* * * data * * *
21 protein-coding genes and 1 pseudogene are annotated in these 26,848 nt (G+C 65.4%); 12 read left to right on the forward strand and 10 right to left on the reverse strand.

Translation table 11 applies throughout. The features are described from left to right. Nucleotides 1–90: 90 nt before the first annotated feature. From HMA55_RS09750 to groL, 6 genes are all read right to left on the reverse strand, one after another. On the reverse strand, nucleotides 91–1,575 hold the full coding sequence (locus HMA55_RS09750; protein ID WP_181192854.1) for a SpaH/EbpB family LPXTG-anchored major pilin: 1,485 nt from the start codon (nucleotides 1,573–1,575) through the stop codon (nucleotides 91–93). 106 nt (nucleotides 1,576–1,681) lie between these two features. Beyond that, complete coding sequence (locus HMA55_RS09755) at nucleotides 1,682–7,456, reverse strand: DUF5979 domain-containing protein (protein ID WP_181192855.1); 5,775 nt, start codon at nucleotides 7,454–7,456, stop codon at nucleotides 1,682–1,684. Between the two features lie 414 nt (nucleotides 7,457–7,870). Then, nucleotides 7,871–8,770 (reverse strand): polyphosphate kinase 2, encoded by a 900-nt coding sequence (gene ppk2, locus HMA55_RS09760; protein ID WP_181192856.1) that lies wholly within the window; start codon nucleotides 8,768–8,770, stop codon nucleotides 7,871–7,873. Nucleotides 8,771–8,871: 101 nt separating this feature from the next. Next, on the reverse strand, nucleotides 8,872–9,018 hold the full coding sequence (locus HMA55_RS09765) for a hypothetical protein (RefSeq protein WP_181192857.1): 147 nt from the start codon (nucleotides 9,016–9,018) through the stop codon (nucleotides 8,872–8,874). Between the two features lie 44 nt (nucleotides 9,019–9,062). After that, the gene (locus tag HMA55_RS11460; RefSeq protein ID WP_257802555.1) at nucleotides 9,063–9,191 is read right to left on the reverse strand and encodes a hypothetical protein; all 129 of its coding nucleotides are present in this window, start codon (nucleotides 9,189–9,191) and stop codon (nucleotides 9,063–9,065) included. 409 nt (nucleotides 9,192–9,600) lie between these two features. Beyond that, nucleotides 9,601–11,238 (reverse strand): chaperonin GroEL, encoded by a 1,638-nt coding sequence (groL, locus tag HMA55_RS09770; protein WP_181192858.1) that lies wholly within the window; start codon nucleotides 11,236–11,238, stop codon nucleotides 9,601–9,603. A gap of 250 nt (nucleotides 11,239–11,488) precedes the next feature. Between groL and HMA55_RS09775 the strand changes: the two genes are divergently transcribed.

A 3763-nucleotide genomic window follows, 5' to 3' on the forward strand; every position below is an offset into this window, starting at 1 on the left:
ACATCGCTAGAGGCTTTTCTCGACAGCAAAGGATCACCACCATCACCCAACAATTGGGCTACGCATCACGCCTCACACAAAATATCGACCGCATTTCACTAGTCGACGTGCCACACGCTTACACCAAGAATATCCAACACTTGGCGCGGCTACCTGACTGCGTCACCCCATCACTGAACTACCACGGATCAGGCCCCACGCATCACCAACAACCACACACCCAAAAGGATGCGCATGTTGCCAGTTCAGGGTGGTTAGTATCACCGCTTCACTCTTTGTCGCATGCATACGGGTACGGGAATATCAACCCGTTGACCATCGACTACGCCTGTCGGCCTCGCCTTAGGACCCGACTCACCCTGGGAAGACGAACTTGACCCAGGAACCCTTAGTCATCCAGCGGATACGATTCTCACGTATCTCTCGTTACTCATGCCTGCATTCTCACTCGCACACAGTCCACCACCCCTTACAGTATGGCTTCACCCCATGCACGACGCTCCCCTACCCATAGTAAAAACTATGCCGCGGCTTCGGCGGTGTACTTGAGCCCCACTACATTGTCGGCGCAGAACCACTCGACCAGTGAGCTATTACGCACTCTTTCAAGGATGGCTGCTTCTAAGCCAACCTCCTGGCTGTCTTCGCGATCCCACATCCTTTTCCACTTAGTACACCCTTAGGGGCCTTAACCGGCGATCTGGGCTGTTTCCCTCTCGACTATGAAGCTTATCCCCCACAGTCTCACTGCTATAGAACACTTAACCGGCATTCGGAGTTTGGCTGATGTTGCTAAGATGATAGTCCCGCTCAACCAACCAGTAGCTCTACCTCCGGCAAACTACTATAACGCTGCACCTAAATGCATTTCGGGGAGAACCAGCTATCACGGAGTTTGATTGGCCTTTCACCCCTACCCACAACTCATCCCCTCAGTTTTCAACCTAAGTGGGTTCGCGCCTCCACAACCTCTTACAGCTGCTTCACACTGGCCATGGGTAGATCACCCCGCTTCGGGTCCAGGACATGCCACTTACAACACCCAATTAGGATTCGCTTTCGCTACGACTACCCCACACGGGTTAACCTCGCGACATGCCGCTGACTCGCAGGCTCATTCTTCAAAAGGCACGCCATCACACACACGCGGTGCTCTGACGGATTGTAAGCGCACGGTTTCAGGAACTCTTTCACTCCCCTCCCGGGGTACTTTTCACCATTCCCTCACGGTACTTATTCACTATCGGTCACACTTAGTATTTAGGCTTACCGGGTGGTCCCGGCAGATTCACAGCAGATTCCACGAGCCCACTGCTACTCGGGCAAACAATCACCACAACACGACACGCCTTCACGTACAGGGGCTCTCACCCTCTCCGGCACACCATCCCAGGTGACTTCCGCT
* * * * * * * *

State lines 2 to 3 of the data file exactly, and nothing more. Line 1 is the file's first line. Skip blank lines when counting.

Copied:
Translation table 11 applies throughout. The features are described from left to right. Nucleotides 1–90: 90 nt before the first annotated feature. From HMA55_RS09750 to groL, 6 genes are all read right to left on the reverse strand, one after another. On the reverse strand, nucleotides 91–1,575 hold the full coding sequence (locus HMA55_RS09750; protein ID WP_181192854.1) for a SpaH/EbpB family LPXTG-anchored major pilin: 1,485 nt from the start codon (nucleotides 1,573–1,575) through the stop codon (nucleotides 91–93). 106 nt (nucleotides 1,576–1,681) lie between these two features. Beyond that, complete coding sequence (locus HMA55_RS09755) at nucleotides 1,682–7,456, reverse strand: DUF5979 domain-containing protein (protein ID WP_181192855.1); 5,775 nt, start codon at nucleotides 7,454–7,456, stop codon at nucleotides 1,682–1,684. Between the two features lie 414 nt (nucleotides 7,457–7,870). Then, nucleotides 7,871–8,770 (reverse strand): polyphosphate kinase 2, encoded by a 900-nt coding sequence (gene ppk2, locus HMA55_RS09760; protein ID WP_181192856.1) that lies wholly within the window; start codon nucleotides 8,768–8,770, stop codon nucleotides 7,871–7,873. Nucleotides 8,771–8,871: 101 nt separating this feature from the next. Next, on the reverse strand, nucleotides 8,872–9,018 hold the full coding sequence (locus HMA55_RS09765) for a hypothetical protein (RefSeq protein WP_181192857.1): 147 nt from the start codon (nucleotides 9,016–9,018) through the stop codon (nucleotides 8,872–8,874). Between the two features lie 44 nt (nucleotides 9,019–9,062). After that, the gene (locus tag HMA55_RS11460; RefSeq protein ID WP_257802555.1) at nucleotides 9,063–9,191 is read right to left on the reverse strand and encodes a hypothetical protein; all 129 of its coding nucleotides are present in this window, start codon (nucleotides 9,189–9,191) and stop codon (nucleotides 9,063–9,065) included. 409 nt (nucleotides 9,192–9,600) lie between these two features. Beyond that, nucleotides 9,601–11,238 (reverse strand): chaperonin GroEL, encoded by a 1,638-nt coding sequence (groL, locus tag HMA55_RS09770; protein WP_181192858.1) that lies wholly within the window; start codon nucleotides 11,236–11,238, stop codon nucleotides 9,601–9,603. A gap of 250 nt (nucleotides 11,239–11,488) precedes the next feature. Between groL and HMA55_RS09775 the strand changes: the two genes are divergently transcribed.

A 3763-nucleotide genomic window follows, 5' to 3' on the forward strand; every position below is an offset into this window, starting at 1 on the left: